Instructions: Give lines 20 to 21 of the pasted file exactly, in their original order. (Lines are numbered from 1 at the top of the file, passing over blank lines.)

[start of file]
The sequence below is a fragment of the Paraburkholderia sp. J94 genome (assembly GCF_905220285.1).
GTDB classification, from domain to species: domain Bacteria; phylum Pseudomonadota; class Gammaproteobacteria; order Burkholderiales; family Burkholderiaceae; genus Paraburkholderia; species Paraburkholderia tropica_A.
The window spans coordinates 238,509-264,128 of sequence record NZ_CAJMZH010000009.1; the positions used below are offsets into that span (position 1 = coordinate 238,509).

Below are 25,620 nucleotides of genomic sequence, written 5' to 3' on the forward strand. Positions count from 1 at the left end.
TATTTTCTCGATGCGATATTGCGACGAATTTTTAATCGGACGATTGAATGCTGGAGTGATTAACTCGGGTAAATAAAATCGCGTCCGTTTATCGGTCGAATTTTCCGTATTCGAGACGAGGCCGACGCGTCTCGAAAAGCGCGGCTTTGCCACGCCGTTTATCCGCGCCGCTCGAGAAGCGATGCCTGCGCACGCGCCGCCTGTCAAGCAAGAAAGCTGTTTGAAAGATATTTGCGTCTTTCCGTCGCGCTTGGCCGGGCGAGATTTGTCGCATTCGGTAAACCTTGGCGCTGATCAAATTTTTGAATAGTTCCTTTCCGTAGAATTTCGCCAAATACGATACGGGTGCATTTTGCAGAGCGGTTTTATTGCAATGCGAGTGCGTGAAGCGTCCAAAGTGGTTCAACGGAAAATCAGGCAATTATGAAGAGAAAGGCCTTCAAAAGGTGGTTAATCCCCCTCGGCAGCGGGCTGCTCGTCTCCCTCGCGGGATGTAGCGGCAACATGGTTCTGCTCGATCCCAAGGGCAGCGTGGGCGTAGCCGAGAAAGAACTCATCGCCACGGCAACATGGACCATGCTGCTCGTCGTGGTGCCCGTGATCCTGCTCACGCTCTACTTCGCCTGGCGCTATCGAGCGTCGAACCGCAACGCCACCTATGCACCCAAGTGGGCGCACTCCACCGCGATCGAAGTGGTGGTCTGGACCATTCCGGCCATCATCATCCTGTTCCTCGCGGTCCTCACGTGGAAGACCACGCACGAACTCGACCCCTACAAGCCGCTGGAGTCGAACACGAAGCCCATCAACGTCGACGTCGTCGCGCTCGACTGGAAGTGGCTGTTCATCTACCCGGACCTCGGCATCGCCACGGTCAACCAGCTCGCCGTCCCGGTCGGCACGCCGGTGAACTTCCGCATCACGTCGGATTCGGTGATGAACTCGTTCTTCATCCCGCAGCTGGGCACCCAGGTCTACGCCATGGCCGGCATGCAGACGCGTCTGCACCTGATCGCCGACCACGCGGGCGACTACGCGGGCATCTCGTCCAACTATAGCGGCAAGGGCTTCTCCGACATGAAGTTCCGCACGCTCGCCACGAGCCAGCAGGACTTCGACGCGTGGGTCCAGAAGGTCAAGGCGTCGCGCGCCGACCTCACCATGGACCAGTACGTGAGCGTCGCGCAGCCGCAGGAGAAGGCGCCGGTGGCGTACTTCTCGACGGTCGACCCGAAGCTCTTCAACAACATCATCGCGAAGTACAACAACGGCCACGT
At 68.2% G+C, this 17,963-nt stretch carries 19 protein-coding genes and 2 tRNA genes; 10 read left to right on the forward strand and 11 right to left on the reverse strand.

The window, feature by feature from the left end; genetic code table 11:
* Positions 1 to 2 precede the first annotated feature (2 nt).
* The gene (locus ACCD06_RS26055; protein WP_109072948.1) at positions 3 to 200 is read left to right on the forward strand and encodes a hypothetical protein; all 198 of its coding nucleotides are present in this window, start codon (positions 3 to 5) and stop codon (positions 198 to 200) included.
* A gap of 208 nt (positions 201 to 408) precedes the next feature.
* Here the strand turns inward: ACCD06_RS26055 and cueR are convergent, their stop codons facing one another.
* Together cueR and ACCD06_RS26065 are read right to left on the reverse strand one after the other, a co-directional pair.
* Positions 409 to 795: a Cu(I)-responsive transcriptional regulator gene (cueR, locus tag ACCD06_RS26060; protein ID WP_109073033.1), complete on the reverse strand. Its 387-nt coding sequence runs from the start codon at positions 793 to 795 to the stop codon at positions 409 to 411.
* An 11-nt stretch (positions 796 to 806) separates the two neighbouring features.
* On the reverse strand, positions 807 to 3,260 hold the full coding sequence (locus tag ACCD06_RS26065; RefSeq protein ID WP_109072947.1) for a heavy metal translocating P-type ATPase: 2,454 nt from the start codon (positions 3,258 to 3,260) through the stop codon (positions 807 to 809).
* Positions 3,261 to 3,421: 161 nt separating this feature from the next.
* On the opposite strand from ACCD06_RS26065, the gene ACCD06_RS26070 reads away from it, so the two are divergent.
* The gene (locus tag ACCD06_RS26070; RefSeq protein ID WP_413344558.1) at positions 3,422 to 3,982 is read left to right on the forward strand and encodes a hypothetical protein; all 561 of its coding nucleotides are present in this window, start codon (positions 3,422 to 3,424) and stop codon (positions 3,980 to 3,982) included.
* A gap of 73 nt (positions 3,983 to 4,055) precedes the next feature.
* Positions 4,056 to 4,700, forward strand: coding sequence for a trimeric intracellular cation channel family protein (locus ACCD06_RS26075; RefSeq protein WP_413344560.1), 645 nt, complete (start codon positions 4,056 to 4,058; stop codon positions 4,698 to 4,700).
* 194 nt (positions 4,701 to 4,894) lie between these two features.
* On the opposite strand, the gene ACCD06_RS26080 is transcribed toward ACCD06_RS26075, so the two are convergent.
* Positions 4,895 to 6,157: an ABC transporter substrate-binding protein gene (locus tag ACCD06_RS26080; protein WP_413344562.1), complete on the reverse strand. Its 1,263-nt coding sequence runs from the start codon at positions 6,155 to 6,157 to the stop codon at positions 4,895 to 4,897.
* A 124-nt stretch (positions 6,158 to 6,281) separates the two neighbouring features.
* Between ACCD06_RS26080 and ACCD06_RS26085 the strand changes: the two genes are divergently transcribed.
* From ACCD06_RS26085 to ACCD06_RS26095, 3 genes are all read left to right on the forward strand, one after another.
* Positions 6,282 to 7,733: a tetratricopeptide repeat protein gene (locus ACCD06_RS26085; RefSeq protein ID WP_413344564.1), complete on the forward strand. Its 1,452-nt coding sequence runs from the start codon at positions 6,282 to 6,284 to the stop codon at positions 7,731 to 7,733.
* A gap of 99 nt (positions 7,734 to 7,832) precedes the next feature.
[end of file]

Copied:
* Positions 4,056 to 4,700, forward strand: coding sequence for a trimeric intracellular cation channel family protein (locus ACCD06_RS26075; RefSeq protein WP_413344560.1), 645 nt, complete (start codon positions 4,056 to 4,058; stop codon positions 4,698 to 4,700).
* 194 nt (positions 4,701 to 4,894) lie between these two features.